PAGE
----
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In this monograph Major General Alvaro de Souza Pinheiro contributes to the discussion of urban guerrillas, their impact on society, and the role of the armed forces in countering criminal elements. The rise of urban guerrillas is a result of an evolution in command and control capabilities, weapons, and doctrine that has given them strong influence over the daily lives of citizens living in neighborhoods where government support and control is limited or absent. The favelas (ghettos, slums) of Rio de Janeiro and Sao Paulo are ready examples that provide the setting for General Alvaro’s monograph. The urban guerrilla, however, is emblematic of a wider-felt problem, not limited to Brazil. What makes General Alvaro’s monograph compelling is that this Brazilian story has universal application in many locales that are under-governed and under-supported by constituted authorities.

Last edited by Jedburgh; 01-04-2011 at 01:13 AM. Reason: Updated link.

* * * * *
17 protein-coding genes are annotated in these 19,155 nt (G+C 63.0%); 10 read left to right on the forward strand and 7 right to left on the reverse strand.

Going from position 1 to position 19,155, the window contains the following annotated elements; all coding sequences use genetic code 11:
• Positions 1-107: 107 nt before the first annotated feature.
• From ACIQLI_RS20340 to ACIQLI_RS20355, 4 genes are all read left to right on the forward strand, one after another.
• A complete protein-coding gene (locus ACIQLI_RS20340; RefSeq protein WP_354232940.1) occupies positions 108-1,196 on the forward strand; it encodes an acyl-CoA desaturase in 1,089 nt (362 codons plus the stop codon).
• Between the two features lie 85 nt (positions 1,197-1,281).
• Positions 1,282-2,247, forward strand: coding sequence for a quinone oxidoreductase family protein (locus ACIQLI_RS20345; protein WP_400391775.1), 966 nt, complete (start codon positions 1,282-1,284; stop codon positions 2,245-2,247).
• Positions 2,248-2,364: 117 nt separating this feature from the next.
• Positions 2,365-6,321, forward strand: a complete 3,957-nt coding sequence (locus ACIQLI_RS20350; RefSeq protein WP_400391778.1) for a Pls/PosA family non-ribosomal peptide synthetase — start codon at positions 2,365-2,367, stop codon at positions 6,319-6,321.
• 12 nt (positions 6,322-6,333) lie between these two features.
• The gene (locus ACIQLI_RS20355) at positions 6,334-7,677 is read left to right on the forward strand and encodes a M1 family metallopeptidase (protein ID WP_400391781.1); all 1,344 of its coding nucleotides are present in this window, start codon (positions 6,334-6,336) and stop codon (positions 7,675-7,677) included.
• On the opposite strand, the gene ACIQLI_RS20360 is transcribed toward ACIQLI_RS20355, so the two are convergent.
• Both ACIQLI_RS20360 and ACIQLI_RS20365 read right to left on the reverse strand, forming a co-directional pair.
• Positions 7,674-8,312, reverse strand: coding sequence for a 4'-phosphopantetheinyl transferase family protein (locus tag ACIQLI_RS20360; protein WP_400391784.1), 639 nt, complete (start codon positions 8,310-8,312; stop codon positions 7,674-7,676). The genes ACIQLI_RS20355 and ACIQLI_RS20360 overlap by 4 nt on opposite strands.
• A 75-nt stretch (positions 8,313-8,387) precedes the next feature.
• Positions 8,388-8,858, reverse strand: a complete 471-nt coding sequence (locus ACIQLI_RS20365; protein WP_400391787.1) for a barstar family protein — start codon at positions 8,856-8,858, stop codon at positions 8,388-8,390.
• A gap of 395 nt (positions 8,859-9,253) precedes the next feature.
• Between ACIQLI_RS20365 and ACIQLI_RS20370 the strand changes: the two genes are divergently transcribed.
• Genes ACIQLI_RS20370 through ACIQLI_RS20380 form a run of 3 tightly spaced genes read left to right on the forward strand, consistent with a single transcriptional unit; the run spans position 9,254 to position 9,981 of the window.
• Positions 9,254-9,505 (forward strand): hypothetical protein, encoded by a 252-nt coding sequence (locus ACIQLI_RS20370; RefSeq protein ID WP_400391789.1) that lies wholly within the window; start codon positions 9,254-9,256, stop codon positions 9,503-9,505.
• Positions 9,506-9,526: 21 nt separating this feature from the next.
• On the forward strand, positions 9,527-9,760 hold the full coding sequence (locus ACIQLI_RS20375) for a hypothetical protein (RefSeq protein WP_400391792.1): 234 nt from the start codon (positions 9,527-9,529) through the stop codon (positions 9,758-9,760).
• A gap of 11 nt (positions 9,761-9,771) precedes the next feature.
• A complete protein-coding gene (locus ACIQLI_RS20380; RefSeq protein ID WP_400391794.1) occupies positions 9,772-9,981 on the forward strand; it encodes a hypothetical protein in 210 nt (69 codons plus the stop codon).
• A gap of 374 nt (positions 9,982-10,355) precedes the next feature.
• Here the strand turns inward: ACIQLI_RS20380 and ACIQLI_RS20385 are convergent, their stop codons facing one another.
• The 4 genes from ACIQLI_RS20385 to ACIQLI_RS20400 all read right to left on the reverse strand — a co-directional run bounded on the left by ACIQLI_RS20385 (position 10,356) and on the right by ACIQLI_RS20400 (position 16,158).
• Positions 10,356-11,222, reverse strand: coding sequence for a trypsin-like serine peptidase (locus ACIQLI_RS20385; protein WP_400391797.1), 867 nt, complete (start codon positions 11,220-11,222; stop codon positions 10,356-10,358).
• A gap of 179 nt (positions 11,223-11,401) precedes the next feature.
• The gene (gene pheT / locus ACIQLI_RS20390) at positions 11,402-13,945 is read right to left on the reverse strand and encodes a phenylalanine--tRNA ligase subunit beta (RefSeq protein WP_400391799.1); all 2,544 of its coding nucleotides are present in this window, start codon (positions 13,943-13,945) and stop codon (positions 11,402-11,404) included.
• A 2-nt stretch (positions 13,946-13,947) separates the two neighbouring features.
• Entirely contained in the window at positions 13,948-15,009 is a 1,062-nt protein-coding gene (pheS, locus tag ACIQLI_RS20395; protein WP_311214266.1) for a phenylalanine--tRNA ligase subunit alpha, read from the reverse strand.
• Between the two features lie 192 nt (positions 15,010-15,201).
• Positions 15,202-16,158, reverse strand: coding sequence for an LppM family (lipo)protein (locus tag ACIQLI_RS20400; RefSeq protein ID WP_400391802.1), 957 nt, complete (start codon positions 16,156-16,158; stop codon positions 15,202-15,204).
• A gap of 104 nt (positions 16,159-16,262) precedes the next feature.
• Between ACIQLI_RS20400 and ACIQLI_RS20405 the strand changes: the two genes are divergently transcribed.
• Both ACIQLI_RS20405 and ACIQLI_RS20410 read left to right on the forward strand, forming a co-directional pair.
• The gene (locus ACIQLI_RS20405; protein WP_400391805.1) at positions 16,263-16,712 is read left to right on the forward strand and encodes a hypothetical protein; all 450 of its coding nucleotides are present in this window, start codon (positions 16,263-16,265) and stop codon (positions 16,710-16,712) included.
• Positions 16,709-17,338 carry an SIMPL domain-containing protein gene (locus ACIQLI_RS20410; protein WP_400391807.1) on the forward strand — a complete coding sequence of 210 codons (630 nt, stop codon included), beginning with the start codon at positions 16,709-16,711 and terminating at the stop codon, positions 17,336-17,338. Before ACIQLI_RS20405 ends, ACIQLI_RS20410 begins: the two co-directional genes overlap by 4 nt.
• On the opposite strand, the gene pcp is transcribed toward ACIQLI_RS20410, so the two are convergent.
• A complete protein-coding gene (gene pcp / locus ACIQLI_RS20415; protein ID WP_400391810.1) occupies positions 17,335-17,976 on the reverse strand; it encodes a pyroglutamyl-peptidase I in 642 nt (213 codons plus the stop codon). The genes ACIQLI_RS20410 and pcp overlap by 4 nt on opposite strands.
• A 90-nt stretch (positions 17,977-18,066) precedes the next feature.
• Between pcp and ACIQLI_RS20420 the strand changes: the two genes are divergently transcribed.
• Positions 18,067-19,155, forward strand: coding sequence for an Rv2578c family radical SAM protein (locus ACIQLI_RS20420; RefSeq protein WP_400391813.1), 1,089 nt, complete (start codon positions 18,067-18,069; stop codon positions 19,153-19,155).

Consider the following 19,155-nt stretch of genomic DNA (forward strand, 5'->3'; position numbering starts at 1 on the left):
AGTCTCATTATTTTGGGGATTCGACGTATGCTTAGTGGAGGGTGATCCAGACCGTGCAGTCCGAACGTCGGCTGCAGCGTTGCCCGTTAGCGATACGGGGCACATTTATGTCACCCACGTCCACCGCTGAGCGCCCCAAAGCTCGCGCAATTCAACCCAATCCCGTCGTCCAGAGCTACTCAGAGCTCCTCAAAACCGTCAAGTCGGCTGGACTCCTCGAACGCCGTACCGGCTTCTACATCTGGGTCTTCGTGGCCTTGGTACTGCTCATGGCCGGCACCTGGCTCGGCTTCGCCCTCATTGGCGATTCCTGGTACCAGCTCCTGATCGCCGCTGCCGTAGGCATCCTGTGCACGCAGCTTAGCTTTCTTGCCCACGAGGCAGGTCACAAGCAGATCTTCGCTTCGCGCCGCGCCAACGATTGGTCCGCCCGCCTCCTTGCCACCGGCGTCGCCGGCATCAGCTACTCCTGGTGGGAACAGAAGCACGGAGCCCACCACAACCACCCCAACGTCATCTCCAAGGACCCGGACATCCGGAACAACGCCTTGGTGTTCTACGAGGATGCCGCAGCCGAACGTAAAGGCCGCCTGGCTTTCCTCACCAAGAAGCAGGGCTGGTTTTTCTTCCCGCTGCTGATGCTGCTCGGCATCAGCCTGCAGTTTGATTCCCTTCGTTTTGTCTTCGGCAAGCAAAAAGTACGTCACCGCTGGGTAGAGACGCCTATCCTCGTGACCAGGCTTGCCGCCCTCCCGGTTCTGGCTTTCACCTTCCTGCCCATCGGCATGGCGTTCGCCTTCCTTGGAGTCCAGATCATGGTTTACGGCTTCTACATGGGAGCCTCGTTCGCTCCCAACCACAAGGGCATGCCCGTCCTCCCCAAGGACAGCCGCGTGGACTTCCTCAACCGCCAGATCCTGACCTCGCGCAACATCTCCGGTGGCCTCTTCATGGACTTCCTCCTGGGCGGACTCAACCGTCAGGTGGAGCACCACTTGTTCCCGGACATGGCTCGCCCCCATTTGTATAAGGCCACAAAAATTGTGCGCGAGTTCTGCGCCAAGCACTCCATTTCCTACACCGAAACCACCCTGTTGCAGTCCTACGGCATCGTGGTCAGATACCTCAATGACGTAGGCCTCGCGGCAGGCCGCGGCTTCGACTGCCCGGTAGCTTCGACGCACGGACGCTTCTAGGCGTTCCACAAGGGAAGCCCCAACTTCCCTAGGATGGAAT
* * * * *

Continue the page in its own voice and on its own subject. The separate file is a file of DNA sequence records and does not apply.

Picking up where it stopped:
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Old 11-25-2010   #4
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Default Brazil police step up Rio gang violence drive

The BBC has had a couple of reports on a new police "surge" (sorry, could not resist that) into gang territory; link:http://www.bbc.co.uk/news/world-latin-america-11838472

There are linked stories and the Marine Corps have provided the police with logistic support and a small number of APCs (M113 in the photos seen).
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Old 12-01-2010   #5
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*Shudder*

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Justin Bieber has groupies where you'd least expect them. An army of Brazilian cops raided the Rio headquarters of one of the country's most notorious drug gangs.